Advanced Computing in the Age of AI | Saturday, November 26, 2022

Red Hat Acquires DevOps, Automation Startup Ansible 

The growing emphasis on DevOps and IT automation as vendors seek to provide "frictionless IT" to ease the transition to hybrid cloud infrastructure has prompted open source leader Red Hat to acquire up-and-coming automation specialist Ansible Inc.

Red Hat (NYSE: RHT) said Friday (Oct. 16) the Ansible acquisition gives it an IT automation and DevOps platform designed to help orchestrate "multi-tier application deployment and IT automation across hybrid clouds."

The acquisition is expected to close by the end of October. Terms were not disclosed, but a report by VentureBeat said Red Hat would spend more than $100 million on the acquisition.

Along with Red Hat, Ansible, Durham, N.C., has worked since its launch in early 2013 with networking specialists like Cisco Systems on OpenStack integration and Juniper Networks on IT automation projects. It has previously worked with Red Hat to ease the provisioning of Satellite, the Red Hat Enterprise Linux manager.

According to the startup's web site, Ansible's orchestration framework is based on the YAML (Yet Another Multicolumn Layout) automation syntax. Among other things, the data serialization format is used for interaction with scripting languages like Perl and Python. It also utilizes SSH on Linux or Unix or WinRM and PowerShell on Windows, eliminating the need for an agent.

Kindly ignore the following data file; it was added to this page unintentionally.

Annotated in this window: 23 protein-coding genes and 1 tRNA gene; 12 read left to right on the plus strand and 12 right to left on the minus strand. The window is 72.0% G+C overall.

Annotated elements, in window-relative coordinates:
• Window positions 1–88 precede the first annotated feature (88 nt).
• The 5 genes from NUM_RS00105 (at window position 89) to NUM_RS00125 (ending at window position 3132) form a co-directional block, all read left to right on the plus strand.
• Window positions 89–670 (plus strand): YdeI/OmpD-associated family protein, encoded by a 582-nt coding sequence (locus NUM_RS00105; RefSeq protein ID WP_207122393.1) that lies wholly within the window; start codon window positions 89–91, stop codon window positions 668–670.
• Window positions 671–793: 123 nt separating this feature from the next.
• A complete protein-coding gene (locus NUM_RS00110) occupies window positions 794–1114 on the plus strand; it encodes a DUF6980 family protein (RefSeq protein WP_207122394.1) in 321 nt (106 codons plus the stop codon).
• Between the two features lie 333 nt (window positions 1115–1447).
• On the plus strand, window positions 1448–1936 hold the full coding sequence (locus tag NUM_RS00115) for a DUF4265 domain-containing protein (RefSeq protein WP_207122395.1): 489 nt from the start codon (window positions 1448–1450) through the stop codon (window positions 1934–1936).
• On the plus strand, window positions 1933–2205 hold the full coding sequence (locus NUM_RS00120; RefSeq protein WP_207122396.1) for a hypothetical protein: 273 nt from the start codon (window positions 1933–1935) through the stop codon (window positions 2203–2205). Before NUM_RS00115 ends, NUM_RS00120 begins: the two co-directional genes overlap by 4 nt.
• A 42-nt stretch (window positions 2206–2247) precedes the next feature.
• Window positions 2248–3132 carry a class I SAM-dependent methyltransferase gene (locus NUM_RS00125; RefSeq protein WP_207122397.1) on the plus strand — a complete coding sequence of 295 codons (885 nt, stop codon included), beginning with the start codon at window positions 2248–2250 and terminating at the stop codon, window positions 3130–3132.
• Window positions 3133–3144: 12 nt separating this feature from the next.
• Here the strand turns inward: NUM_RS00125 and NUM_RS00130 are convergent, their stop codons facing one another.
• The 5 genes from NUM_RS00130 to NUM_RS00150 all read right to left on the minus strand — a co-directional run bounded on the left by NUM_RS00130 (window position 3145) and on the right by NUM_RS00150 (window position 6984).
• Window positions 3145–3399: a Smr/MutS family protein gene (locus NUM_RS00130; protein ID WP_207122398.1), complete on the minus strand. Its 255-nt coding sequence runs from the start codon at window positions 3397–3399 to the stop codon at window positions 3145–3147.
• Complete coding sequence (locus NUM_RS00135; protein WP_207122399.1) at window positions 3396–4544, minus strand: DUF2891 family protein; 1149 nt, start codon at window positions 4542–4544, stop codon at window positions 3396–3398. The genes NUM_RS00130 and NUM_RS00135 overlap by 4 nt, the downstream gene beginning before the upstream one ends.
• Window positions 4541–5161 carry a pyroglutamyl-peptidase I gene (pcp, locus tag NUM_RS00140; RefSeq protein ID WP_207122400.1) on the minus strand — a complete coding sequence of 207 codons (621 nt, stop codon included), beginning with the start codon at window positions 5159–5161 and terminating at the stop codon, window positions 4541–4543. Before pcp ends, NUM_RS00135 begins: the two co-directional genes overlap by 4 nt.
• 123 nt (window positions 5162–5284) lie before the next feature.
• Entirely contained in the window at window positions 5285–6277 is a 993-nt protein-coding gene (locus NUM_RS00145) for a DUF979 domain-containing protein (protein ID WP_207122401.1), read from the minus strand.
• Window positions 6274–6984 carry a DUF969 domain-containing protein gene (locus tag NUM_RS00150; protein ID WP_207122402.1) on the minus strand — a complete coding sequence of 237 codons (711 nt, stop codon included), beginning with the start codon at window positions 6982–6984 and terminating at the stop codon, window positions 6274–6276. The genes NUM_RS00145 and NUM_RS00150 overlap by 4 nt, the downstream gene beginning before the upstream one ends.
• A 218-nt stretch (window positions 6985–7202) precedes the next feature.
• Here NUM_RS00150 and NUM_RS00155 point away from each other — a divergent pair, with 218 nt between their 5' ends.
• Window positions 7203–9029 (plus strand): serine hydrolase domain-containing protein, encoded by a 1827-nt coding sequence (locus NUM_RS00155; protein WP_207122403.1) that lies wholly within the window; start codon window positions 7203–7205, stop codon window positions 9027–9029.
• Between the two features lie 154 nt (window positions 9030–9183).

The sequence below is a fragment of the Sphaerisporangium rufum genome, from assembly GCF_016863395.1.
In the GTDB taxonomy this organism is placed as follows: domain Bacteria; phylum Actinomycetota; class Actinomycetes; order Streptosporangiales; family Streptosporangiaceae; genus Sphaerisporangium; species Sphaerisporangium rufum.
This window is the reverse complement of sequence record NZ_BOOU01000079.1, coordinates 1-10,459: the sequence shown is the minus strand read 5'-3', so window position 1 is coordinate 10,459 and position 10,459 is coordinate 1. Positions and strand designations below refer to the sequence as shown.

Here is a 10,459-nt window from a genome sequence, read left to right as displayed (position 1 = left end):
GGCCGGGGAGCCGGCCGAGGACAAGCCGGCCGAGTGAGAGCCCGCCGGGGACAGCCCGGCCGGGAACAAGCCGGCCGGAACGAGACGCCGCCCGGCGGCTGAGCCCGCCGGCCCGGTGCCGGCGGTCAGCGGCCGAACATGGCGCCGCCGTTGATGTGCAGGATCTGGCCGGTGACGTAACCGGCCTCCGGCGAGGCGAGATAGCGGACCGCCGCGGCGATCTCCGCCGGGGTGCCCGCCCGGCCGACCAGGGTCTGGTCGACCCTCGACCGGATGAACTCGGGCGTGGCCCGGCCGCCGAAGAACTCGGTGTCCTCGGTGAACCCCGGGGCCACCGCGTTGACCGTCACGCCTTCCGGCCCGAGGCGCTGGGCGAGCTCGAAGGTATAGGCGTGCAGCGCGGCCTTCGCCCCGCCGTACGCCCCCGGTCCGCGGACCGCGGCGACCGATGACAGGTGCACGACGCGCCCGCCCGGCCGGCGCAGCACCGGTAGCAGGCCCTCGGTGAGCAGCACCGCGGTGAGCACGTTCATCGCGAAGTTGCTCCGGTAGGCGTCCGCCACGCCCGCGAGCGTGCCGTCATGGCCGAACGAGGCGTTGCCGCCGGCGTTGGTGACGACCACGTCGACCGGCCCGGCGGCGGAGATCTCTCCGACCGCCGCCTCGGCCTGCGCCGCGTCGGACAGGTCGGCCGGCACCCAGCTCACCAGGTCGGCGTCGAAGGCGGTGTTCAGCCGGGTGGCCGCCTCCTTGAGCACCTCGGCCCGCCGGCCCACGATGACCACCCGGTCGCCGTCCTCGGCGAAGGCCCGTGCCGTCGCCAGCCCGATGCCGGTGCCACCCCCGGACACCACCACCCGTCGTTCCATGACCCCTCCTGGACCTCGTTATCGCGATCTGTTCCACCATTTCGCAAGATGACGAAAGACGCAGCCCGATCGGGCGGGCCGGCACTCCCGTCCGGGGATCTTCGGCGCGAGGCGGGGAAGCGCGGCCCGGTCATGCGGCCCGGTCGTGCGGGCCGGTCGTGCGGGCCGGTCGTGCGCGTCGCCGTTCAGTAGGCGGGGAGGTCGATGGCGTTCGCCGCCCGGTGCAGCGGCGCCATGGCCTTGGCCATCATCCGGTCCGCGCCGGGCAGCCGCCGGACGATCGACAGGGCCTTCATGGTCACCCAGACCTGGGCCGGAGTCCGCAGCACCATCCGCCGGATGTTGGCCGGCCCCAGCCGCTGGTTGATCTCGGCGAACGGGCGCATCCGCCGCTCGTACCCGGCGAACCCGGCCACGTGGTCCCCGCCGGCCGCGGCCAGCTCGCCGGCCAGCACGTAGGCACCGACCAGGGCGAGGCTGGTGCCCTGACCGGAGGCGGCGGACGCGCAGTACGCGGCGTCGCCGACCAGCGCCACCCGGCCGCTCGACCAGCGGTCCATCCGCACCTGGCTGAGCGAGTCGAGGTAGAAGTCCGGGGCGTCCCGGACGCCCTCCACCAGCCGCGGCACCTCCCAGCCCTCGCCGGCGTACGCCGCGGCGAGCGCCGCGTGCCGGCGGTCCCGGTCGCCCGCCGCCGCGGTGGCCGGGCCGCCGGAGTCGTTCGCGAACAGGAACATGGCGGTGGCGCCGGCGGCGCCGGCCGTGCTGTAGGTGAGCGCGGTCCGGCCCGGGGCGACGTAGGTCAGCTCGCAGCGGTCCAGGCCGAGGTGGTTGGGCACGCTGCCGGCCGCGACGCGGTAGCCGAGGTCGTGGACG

Red Hat said the Ansible acquisition would expand its ability to deploy and manage applications across public and private clouds, launch new DevOps initiatives designed to speed service delivery as well as accelerate adoption of application containers by simplifying configuration and orchestration.

The acquisition also addresses complaints that the OpenStack cloud platform brings with it a steep learning curve. Red Hat stressed the Ansible deal would help it "streamline OpenStack installations and upgrades."

Red Hat executives also acknowledged as much in a blog post, explaining the rationale behind the acquisition. "Next-generation applications require next-generation computing environments, like scale-out IaaS and PaaS clouds," wrote Alessandro Perilli, general manager of Red Hat's cloud management strategy. "The deployment of these cloud environments (e.g. OpenStack) can be challenging due to their inherent complexity and the relative maturity of the underlying technology."

Red Hat also stressed that the addition of Ansible platform's "low learning curve" supports its "frictionless IT" strategy. Perilli noted that Ansible's "playbooks" are written in "humanly-readable" YAML code, making it easier to write automation workflows. The Red Hat executive also stressed that the startup's open source "Tower" platform uses standard SSH connectivity to handle automation workflows. The agentless approach would make it easier to blend the platform into existing IT infrastructure.

Ansible is a rising star in the open source community, with nearly 4,000 "forks" on Github, indicating its code has been heavily used as a starting point for other projects.

Red Hat's acquisition of Ansible concludes a week of blockbuster mergers and other indications of IT industry consolidation, including reports that flash memory storage vendor SanDisk may be exploring a sale. Dell and EMC Corp. announced a $67 billion merger on Oct. 12.

About the author: George Leopold

George Leopold has written about science and technology for more than 30 years, focusing on electronics and aerospace technology. He previously served as executive editor of Electronic Engineering Times. Leopold is the author of "Calculated Risk: The Supersonic Life and Times of Gus Grissom" (Purdue University Press, 2016).

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